Tide of change threatens Khunpluem dynasty’s dominance in Pattaya elections
A political dynasty’s decades-long dominance of politics in Chon Buri province will be threatened by strong challenges at the upcoming Pattaya mayoral election on May 22, analysts say.
The Khunpluem family, who have held the mayoral seat for generations, are risking a shock loss at the hands of newcomer candidates, said Yuthaporn Issarachai, a political scientist at Sukhothai Thammathirat Open University.
He doubts that the political family retains the influence it once had, pointing to changes in the political, economic, and social spheres.
First, voters may have lost patience with the conflict between incumbent Pattaya mayor Sonthaya Khunpluem and Labour Minister Suchart Chomklin over the recruitment of MP candidates for the ruling Palang Pracharath Party to contest the next election.
“Dissatisfied voters may opt to vote for a new candidate,” said Yuthaporn.
Suchart is a former subordinate of Sonthaya’s father, Somchai, also known as Kamnan Poh, the late “Godfather of Chon Buri”. However, Suchart has managed to build a stature in the ruling party to rival that of Sonthaya.
In the 2019 general election, Suchart’s faction won three MP seats in Chon Buri while Sonthaya’s faction failed to win any of the three seats they contested — although Sonthaya’s brother Wittaya was elected last year for another term as chief executive of Chon Buri’s Provincial Administrative Organisation.
The political dynasty founded by Kamnan Poh is now a shadow of its former self, Yuthaporn said. This became apparent at the 2019 election when three Khunpluem-backed MP candidates were defeated by rivals from the debutant Future Forward Party.
“The Khunpluem dynasty has lost its magic since then,” Yuthaporn said.
Changes in the politics of Chon Buri, which is only 80 kilometers from Bangkok, are also being driven by economic and social factors, he added.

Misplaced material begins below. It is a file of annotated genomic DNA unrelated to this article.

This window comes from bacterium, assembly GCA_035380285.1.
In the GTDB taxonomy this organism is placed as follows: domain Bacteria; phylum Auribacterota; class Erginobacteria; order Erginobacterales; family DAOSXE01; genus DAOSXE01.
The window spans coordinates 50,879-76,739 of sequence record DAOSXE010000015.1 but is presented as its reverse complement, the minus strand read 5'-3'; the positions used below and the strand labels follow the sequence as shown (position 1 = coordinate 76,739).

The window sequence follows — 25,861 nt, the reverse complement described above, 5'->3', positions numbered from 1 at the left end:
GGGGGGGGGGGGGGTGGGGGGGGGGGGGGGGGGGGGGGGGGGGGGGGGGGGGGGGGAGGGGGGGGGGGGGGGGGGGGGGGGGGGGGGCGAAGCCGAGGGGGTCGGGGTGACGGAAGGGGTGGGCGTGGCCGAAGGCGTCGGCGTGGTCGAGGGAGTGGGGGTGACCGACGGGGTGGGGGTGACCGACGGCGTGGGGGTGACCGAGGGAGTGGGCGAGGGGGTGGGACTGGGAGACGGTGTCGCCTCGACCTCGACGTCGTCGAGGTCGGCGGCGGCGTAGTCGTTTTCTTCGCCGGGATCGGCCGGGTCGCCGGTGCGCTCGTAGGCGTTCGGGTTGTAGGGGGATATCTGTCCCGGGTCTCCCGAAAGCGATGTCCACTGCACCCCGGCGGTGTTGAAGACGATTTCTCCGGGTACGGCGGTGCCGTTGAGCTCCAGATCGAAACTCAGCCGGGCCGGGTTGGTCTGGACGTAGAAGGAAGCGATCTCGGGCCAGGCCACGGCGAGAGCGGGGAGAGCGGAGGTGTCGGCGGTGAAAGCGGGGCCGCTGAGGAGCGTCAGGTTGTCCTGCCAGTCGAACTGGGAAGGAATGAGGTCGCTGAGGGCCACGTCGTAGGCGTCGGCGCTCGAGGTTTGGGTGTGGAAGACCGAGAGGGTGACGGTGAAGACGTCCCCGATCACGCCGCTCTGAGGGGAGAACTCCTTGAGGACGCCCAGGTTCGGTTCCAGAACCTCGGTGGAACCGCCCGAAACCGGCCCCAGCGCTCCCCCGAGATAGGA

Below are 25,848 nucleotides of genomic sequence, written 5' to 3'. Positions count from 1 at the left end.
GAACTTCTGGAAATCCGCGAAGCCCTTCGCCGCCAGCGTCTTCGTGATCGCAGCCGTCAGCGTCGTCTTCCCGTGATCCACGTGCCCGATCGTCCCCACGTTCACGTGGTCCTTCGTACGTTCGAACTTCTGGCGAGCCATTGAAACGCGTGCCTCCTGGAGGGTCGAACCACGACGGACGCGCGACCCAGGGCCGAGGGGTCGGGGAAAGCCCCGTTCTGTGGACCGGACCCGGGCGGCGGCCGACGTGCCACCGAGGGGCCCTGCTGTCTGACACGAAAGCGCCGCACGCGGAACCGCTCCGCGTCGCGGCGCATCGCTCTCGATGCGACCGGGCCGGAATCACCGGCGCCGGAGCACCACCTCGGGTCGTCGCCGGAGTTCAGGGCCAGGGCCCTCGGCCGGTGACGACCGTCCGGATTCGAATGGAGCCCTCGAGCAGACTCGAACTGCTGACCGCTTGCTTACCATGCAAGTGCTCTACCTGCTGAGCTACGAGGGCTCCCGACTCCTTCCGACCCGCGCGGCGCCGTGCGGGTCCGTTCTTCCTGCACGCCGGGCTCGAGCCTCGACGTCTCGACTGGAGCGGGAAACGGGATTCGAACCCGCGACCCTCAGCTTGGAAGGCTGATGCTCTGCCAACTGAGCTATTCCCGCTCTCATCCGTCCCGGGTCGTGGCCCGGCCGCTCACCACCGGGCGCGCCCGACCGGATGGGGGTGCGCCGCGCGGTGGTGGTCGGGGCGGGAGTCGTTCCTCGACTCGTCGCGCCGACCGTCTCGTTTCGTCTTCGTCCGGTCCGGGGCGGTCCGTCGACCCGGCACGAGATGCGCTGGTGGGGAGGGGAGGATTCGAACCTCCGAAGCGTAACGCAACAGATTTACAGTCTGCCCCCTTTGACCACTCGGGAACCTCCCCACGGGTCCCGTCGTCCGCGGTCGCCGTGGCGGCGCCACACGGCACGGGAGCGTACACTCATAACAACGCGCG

Ever since the Eastern Seaboard economic development zone launched 40 years ago, the economy of the seaside town nearest to the capital has been tied to the national economy, large industries, and Bangkok.
Local residents have become more urbanized and, as a result, they feel local politicians have less influence or significance in their lives, said Yuthaporn.
“If the Khunpluems do lose the Pattaya election, it will be interesting to see how they fare at the general election [in Chon Buri],” said the analyst.
Meanwhile, Stithorn Thananithichot, director of the Innovation for Democracy Office at King Prajadhipok’s Institute, says powerful local families have failed to adjust to the economic and technological changes impacting politics.
“Voters’ political viewpoints have moved on from the past,” said the analyst.
Nowadays, he said, government policies can directly target residents or voters, especially in special economic zones. So, voters tend to be grateful to the government coalition or ruling parties rather than local political families.
Meanwhile, due to the complex nature of the economy and the large migrant workforce, a single family can no longer dominate local elections in any province, the analyst says.
The days of one family dominating local politics seem to be over, as several rival families are now vying to build their support base.